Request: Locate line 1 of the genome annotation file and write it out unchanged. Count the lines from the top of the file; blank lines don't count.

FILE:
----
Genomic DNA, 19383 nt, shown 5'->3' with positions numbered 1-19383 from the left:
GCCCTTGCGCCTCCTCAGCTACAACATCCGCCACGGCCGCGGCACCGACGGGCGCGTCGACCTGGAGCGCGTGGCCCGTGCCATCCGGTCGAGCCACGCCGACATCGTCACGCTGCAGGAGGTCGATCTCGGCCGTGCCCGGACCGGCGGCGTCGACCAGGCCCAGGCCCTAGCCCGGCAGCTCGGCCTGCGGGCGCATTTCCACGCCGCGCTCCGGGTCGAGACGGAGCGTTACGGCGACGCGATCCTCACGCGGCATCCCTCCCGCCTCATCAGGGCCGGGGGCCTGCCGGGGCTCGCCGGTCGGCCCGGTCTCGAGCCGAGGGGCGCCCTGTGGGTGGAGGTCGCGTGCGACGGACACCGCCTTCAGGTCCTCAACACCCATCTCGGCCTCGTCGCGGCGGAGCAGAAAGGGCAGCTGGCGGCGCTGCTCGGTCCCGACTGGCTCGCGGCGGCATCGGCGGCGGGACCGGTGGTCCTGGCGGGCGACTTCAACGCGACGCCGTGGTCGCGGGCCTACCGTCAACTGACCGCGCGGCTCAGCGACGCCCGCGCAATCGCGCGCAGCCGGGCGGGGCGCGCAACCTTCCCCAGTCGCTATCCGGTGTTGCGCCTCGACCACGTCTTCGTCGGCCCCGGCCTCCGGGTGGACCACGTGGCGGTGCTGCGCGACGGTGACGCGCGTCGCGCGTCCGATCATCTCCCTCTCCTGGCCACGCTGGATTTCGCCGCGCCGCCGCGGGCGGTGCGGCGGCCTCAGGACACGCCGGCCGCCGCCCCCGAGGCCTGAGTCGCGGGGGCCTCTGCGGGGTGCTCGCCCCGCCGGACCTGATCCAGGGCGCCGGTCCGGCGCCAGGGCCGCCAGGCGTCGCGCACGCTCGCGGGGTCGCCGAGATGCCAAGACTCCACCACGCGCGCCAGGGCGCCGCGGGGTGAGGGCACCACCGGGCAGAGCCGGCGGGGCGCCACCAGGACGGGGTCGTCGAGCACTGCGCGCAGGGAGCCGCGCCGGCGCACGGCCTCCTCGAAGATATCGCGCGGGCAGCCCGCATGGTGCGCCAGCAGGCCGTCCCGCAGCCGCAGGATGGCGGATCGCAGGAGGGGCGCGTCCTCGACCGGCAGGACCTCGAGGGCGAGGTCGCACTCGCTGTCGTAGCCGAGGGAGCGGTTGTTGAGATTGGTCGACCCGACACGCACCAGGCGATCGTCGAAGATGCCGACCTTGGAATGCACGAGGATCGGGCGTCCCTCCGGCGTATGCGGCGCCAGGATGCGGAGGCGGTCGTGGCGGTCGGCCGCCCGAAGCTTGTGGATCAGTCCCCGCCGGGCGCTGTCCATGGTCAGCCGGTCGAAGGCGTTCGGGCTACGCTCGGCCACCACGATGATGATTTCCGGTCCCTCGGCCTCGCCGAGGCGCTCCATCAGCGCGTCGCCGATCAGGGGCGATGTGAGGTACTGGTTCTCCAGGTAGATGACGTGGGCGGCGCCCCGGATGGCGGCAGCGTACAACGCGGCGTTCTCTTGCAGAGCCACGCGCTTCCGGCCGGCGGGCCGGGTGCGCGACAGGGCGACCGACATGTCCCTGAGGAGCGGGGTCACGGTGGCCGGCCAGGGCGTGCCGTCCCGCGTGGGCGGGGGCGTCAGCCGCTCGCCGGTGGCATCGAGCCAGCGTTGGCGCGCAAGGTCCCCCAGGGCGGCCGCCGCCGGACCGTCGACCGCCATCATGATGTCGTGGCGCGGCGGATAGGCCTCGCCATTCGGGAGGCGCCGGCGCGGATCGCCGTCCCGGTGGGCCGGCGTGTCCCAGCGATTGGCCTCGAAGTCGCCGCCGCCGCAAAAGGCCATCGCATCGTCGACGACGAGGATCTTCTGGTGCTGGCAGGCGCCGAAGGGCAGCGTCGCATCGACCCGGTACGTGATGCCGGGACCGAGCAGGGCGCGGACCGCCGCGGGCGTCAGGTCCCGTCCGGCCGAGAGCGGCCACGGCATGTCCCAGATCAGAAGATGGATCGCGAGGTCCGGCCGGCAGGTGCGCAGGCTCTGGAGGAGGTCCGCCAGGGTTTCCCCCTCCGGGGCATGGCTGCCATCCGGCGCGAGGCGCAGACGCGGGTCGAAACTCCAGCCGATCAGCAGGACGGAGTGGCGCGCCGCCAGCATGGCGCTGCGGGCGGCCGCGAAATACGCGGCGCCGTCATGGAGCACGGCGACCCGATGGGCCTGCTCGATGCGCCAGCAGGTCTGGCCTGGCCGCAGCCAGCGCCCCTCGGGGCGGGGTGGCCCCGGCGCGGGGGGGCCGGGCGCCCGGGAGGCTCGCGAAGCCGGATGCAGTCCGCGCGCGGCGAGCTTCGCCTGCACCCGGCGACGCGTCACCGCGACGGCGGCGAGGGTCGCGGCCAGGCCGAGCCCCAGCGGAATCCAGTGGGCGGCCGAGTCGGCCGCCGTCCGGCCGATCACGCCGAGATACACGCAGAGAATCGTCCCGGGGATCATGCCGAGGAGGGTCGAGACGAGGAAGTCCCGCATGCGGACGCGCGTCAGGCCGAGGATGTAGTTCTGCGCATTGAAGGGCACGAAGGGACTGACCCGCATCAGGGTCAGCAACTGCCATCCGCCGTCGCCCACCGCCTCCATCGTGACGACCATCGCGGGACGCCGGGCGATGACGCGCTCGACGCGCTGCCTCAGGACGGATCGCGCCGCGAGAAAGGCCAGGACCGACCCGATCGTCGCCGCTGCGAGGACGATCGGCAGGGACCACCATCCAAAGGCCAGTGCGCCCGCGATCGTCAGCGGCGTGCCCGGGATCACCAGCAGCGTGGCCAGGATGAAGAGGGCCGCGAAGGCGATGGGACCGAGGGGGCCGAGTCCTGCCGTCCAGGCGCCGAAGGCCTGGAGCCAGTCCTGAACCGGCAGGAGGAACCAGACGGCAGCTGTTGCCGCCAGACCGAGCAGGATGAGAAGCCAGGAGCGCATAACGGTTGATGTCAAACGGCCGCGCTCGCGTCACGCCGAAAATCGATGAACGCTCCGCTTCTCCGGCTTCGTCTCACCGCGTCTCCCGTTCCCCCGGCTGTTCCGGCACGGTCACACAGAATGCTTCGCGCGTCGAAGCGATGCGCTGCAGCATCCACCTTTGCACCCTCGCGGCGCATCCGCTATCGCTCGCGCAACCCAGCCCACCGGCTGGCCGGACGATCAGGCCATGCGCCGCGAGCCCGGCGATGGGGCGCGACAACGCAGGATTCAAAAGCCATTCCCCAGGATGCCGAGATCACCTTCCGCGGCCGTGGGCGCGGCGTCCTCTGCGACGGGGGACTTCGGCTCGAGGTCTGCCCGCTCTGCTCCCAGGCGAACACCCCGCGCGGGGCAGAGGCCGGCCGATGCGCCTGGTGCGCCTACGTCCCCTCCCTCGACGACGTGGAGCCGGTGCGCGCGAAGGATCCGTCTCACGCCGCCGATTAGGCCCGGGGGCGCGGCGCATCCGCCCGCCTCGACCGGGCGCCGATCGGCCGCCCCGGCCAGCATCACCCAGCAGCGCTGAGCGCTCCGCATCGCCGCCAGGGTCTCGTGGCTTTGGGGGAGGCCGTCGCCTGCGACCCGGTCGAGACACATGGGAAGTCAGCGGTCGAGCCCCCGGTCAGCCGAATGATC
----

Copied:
Genomic DNA, 19383 nt, shown 5'->3' with positions numbered 1-19383 from the left: